The cryotron tube utilizes a brilliant concept which was somehow forgotten in the past thirty years, well, maybe due to understandable reasons. I have been lately reading about RSFQ circuits and by accident I ran across a year 1956 paper by D. A. Buck entitled "The Cryotron - A Superconductive Computer Component". What an esoteric idea one would say, however I find it fascinating and decided to share this rare paper.
This appears to be one of the first publications elaborating more on the practical use of Cryotron tubes. The fundamental concept standing behind the operation of the Cryotron tube is explained by the Meissner effect. In a nutshell in both type I and II superconductors the strength of an externally applied magnetic field to the superconductor changes its critical temperature.
This is the effect utilized in Cryotron tubes, by applying an external magnetic field by the means of pushing current through a simple coil wrapped around the superconductor we can change its resistive state - either superconductive or not. The diagram shown in Buck's paper summarizes the basic operating regions of this element. The unique here is the achievable switch speed. According to Buck's paper and various online sources, switching speeds in the order of pico and femto seconds can be easily achieved.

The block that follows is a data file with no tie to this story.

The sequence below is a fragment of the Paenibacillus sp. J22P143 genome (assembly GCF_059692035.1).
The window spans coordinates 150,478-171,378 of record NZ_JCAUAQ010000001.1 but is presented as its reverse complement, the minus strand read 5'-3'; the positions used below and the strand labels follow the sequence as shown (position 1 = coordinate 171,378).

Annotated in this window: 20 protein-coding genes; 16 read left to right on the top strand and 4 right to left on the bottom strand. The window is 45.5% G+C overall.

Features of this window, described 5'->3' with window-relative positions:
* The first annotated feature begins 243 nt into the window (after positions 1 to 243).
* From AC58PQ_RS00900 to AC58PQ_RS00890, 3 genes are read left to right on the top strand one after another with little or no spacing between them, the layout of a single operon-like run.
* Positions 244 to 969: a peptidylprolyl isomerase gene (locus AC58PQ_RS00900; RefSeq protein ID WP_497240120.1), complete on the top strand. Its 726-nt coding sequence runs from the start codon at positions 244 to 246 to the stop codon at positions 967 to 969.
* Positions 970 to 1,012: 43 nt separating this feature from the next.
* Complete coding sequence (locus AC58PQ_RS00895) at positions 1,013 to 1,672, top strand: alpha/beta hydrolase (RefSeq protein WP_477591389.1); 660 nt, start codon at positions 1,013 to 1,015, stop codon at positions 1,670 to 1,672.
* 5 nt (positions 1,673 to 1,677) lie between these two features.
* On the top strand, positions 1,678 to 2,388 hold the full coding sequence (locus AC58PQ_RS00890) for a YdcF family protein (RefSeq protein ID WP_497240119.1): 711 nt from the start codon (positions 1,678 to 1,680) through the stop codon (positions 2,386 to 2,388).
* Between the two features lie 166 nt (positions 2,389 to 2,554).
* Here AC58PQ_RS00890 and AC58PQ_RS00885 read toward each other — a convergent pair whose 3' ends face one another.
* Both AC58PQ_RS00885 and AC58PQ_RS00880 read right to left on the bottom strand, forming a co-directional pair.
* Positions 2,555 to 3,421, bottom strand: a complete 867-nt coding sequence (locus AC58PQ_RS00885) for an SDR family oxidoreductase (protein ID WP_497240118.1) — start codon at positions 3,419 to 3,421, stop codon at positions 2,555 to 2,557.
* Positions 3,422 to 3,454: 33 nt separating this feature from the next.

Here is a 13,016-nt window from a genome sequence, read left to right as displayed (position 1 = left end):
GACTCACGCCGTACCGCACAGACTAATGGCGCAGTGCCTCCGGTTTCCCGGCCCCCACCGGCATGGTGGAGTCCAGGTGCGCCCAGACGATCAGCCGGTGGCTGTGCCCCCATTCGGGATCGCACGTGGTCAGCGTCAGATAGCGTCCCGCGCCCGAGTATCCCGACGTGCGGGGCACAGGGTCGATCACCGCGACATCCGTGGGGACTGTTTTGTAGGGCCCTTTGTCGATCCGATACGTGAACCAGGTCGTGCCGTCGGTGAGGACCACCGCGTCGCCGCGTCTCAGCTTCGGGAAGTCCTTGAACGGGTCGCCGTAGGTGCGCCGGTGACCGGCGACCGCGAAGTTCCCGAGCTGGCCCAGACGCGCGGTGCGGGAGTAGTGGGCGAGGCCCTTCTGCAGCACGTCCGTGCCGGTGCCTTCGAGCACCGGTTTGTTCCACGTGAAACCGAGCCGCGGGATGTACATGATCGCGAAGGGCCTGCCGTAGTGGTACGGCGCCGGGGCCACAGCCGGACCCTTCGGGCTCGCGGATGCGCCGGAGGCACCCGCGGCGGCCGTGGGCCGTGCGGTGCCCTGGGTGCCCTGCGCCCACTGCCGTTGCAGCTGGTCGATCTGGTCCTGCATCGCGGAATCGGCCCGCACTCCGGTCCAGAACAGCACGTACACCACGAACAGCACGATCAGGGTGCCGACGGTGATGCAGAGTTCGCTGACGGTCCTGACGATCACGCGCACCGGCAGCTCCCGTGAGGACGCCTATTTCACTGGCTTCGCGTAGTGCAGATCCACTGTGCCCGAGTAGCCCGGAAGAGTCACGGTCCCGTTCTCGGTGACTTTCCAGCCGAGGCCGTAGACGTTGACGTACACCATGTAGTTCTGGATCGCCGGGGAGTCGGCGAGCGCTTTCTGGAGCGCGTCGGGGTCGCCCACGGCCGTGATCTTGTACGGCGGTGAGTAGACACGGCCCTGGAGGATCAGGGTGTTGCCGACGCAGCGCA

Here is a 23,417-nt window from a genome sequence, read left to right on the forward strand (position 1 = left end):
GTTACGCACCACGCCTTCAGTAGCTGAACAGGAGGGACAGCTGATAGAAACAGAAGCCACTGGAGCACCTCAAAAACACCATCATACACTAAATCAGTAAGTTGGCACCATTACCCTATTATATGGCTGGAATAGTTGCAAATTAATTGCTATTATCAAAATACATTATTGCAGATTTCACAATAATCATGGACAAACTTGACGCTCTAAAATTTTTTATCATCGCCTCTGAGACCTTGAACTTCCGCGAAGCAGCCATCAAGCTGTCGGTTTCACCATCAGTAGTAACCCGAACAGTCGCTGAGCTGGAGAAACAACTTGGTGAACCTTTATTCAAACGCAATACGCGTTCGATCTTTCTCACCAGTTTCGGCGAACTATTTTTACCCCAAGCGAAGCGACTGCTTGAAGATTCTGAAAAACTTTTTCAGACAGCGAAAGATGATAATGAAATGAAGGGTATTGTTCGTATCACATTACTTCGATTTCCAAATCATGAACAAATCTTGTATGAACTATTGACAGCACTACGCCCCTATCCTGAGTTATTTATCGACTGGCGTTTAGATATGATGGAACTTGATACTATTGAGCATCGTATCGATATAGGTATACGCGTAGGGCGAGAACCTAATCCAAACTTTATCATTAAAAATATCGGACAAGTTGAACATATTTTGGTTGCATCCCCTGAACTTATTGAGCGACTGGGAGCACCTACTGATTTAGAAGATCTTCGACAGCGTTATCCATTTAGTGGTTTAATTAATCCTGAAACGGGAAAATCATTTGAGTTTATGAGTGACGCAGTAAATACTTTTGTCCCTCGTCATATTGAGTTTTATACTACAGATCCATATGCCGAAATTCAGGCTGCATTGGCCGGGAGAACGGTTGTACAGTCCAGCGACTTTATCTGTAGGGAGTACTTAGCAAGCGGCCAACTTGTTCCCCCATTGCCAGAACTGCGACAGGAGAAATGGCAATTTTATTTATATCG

Buck's paper focuses on digital circuit design with Cryotrons. In a similar fashion as the flip-flop (above) shown in his paper he has managed to build a full arithmetic unit based on Cryotron logic circuits. Further reading in the full paper.
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